Learn how the process works, from disclosure to product!
Learn the copyright fundamentals
Copyright is the legal protection given to certain categories of original works, such as books and software. It gives the copyright owner the exclusive right to deal with the work, subject to some limited exceptions, and can be a very valuable asset.
Copyright protects literary, artistic, dramatic and musical works, as well as sound recordings, performances and communication signals. This encompasses a wide range of creations, ranging from books, articles, posters, manuals and graphs to CDs, DVDs, software, databases and websites.
Copyright does not protect ideas, only the expression of ideas. This means that things like business concepts, plots and themes are not protected by copyright. However, the tangible expression of those elements in an article, flow-chart or PowerPoint presentation, for example, will be protected.
Copyright does not apply to facts or information, so your data alone will not get copyright protection. But if the data is expressed in a table, figure or an article, that table, figure or article will be protected by copyright.
Copyright does not protect inventions, brand names or slogans. Inventions are protected by patents and brand names and slogans by trademarks.
In Canada, copyright generally lasts for the life of the author, plus 50 years. By contrast, in the U.S. and Europe, copyright lasts for the life of the author plus 70 years.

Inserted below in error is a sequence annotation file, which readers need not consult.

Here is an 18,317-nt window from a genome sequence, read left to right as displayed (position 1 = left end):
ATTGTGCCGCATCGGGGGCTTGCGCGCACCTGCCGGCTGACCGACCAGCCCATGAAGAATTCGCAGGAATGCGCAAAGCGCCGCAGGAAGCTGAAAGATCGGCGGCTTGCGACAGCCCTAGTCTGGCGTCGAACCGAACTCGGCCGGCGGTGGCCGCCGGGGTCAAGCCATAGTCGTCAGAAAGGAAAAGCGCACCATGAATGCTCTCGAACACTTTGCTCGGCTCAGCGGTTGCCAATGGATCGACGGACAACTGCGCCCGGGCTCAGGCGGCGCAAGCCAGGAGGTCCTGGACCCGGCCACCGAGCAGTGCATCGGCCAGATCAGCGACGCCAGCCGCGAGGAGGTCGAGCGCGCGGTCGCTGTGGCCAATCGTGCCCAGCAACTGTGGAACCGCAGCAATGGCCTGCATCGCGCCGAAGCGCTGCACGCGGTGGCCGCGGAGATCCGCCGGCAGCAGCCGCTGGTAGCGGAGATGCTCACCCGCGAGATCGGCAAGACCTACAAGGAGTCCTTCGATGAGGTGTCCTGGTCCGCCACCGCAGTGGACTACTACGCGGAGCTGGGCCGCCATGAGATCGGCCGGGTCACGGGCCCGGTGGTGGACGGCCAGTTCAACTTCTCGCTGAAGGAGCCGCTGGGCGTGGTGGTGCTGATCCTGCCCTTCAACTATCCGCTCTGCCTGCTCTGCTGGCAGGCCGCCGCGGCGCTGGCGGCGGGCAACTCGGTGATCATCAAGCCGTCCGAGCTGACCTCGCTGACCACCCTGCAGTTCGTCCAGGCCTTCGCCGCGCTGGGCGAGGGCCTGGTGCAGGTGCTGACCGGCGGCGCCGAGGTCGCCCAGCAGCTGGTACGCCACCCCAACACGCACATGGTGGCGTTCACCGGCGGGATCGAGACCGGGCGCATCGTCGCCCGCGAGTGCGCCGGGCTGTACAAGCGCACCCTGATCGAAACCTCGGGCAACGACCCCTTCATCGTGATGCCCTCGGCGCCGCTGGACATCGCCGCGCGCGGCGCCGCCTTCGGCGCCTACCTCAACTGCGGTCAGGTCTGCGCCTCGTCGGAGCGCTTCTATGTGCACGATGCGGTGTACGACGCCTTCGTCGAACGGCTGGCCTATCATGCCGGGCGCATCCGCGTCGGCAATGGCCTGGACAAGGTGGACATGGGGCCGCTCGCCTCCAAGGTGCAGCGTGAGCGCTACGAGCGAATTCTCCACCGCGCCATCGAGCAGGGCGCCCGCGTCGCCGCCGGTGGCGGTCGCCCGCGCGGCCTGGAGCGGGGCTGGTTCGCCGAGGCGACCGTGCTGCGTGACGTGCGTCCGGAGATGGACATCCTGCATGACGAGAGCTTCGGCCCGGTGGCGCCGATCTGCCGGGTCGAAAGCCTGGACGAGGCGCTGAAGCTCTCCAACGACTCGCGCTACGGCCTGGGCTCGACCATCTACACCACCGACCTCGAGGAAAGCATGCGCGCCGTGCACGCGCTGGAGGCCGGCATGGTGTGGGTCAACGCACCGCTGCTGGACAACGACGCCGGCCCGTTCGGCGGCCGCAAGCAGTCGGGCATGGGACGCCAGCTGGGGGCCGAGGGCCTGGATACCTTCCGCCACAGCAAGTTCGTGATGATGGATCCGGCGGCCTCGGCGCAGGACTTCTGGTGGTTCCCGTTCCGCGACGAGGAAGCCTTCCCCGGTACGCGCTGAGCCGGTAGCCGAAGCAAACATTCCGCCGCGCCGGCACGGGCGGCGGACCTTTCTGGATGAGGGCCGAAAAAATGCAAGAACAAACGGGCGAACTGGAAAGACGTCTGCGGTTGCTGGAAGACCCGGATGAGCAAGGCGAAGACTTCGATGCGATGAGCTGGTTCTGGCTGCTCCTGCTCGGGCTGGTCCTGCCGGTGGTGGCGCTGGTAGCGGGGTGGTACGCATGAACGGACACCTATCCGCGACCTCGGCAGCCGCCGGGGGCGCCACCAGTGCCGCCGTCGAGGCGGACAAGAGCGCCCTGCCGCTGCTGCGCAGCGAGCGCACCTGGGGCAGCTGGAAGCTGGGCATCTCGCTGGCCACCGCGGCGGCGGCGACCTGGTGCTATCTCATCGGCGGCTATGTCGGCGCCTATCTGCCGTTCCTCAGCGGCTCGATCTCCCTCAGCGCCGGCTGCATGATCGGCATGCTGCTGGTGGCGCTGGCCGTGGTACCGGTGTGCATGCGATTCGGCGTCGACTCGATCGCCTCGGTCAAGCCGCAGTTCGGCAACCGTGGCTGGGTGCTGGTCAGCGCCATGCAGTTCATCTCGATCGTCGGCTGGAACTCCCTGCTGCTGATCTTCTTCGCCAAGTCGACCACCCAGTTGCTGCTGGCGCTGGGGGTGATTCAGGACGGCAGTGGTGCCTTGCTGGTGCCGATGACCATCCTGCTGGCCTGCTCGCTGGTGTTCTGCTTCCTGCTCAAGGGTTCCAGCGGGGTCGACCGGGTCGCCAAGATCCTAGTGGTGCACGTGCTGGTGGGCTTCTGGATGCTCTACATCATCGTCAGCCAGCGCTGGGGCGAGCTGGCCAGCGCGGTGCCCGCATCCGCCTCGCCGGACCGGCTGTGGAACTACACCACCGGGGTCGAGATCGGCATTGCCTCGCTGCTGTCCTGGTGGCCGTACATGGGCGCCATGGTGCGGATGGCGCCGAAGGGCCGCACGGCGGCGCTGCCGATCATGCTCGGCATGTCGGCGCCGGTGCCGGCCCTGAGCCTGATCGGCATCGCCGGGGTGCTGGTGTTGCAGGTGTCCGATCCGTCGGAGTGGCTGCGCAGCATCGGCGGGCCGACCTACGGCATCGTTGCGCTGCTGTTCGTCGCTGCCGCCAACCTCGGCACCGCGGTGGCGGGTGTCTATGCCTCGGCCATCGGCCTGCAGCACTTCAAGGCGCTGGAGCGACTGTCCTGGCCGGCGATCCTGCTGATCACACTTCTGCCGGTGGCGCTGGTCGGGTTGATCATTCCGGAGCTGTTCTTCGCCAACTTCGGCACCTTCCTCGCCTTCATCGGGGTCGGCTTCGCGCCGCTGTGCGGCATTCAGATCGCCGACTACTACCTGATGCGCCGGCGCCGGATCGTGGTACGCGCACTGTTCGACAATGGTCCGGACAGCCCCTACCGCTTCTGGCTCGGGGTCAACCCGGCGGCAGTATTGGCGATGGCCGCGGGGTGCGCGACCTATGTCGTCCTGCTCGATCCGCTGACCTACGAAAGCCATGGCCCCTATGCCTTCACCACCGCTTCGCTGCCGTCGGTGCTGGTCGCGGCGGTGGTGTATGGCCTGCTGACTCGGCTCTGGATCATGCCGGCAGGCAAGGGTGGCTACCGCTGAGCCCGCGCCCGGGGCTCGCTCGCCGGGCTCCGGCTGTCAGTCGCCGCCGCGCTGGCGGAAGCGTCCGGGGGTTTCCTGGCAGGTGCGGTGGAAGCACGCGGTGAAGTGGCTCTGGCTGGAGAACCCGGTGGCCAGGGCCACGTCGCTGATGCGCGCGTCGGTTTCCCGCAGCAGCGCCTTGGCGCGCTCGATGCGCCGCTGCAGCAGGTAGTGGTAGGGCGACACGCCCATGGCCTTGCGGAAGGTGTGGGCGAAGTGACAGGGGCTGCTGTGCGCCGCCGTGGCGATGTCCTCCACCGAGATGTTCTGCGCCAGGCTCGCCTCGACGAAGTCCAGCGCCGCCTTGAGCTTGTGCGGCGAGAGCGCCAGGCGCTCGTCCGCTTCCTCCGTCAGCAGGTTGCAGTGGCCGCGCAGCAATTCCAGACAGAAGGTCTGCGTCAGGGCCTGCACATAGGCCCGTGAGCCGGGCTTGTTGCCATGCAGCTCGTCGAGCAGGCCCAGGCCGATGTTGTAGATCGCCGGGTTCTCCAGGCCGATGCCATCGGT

Under the Copyright Act, the general rule is that whoever creates the work owns the copyright to the work. However, if work is made by an employee in the course of his or her employment, the employer will own the copyright. These general rules can be changed by agreement, and frequently are. At U of G, the ownership of IP, including copyright, resides with the inventor/creator, with some exceptions based primarily on conditions attached to funding. Similarly, an agreement between a university and a website developer might specify that even though the developer is creating the website, the university will own the copyright.
For more information, please contact the Catalyst Centre.
It depends. Under copyright law, in most cases, independent contractors will own works they create, unless there is an agreement to the contrary. Accordingly, whenever you involve other people in your projects, you should always have agreements in place from the beginning as to who will own the copyright in any work produced.
Copyright gives the copyright owner a number of exclusive rights, including the right to produce, reproduce, perform, present or communicate their work to the public. This means that, for example, you cannot post someone else’s article online, or use someone else’s figure in a book, unless you have their consent or fall within one of the Copyright Act’s exceptions.